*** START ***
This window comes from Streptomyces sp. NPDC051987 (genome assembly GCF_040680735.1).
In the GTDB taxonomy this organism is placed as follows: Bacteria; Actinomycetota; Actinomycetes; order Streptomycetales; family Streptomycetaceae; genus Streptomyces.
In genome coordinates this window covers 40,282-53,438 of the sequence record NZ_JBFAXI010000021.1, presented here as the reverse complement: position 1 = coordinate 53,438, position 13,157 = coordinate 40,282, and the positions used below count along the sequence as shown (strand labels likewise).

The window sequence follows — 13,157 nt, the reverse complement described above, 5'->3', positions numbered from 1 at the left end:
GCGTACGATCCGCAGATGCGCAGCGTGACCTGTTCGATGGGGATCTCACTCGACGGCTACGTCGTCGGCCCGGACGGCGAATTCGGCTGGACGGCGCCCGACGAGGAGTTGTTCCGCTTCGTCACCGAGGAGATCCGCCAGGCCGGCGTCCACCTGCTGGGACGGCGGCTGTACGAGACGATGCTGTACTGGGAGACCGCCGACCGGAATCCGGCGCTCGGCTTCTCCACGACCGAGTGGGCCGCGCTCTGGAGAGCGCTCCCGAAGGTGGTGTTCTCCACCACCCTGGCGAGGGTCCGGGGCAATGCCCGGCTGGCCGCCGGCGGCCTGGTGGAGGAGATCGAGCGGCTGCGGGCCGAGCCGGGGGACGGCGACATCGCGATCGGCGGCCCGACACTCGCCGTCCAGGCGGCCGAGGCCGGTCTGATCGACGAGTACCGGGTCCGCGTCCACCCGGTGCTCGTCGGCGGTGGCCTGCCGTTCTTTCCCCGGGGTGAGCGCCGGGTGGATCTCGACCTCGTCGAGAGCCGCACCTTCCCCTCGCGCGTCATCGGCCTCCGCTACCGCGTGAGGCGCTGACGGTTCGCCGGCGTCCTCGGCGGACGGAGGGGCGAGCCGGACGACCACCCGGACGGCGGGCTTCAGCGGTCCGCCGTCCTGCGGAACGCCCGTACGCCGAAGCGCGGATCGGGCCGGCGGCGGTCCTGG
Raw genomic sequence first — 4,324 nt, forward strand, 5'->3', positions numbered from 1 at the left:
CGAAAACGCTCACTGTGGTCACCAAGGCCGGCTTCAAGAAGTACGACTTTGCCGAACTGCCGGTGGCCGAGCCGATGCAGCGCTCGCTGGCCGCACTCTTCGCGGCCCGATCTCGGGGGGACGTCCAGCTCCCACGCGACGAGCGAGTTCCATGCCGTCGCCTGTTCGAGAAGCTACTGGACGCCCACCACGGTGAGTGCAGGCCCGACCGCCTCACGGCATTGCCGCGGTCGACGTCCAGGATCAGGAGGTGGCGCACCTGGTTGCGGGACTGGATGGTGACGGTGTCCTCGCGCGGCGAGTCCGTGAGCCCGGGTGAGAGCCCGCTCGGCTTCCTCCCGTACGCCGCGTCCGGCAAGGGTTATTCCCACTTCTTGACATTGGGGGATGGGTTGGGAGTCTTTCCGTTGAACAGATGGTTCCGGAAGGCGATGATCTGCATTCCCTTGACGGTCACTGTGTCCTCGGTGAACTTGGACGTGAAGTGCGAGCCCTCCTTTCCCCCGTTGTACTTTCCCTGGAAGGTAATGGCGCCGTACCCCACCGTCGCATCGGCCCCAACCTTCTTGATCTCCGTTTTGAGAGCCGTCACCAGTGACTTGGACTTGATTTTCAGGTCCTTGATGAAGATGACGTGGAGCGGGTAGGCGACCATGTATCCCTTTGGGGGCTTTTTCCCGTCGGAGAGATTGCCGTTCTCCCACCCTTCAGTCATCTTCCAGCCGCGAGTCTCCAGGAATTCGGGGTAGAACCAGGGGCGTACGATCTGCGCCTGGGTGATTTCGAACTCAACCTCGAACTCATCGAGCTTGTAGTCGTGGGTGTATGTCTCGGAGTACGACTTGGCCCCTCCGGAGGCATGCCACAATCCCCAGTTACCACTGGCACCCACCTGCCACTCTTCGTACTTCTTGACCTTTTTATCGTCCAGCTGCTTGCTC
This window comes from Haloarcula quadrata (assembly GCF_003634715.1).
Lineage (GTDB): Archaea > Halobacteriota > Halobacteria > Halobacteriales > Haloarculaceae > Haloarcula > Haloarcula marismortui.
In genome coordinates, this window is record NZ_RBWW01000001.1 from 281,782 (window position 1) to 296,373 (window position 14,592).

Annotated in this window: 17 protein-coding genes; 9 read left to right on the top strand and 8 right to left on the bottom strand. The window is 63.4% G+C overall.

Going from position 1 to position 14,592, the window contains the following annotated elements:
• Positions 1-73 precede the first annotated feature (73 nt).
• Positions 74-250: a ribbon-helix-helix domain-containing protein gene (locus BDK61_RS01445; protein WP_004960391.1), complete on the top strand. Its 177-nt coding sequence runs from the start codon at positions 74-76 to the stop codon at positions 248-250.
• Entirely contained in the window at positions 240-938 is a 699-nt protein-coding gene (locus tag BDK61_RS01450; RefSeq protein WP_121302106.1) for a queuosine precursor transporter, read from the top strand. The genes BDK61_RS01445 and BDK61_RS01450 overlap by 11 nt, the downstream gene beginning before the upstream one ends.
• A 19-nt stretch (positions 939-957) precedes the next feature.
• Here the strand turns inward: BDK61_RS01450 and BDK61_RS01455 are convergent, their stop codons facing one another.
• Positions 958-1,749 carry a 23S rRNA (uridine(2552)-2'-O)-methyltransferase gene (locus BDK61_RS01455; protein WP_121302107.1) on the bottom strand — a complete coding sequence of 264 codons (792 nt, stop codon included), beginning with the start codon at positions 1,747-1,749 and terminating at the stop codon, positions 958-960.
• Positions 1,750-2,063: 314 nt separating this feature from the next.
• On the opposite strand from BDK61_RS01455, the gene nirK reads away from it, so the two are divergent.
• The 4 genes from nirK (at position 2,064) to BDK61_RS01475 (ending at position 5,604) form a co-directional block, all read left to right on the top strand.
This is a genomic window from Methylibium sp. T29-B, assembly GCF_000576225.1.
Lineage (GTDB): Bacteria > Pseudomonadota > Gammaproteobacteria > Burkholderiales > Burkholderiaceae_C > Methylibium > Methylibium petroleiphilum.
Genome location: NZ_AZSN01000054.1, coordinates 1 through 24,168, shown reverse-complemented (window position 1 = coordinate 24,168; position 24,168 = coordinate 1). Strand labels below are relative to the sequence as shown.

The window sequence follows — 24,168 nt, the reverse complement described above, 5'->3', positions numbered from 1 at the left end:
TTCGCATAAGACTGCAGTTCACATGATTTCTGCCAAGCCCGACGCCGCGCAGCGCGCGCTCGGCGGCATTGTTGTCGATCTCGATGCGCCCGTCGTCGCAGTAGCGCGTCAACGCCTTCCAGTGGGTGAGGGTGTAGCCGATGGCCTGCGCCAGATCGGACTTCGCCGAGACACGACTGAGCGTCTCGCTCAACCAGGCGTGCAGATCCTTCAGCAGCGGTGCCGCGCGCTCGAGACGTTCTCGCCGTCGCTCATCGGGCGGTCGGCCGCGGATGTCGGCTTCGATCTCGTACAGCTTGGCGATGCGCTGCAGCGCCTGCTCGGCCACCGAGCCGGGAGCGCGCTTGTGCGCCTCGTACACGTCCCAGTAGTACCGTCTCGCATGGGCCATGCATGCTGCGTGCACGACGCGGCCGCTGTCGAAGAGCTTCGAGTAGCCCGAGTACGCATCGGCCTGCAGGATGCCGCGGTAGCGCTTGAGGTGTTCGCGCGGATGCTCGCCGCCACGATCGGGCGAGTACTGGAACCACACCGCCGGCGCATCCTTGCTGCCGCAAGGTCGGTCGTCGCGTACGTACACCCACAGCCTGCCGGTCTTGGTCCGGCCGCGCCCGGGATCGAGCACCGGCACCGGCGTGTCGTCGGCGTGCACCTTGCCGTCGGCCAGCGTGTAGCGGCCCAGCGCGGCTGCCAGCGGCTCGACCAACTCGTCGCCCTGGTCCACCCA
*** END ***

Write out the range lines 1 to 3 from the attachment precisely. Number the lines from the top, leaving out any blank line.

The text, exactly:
This window comes from Streptomyces sp. NPDC051987 (genome assembly GCF_040680735.1).
In the GTDB taxonomy this organism is placed as follows: Bacteria; Actinomycetota; Actinomycetes; order Streptomycetales; family Streptomycetaceae; genus Streptomyces.
In genome coordinates this window covers 40,282-53,438 of the sequence record NZ_JBFAXI010000021.1, presented here as the reverse complement: position 1 = coordinate 53,438, position 13,157 = coordinate 40,282, and the positions used below count along the sequence as shown (strand labels likewise).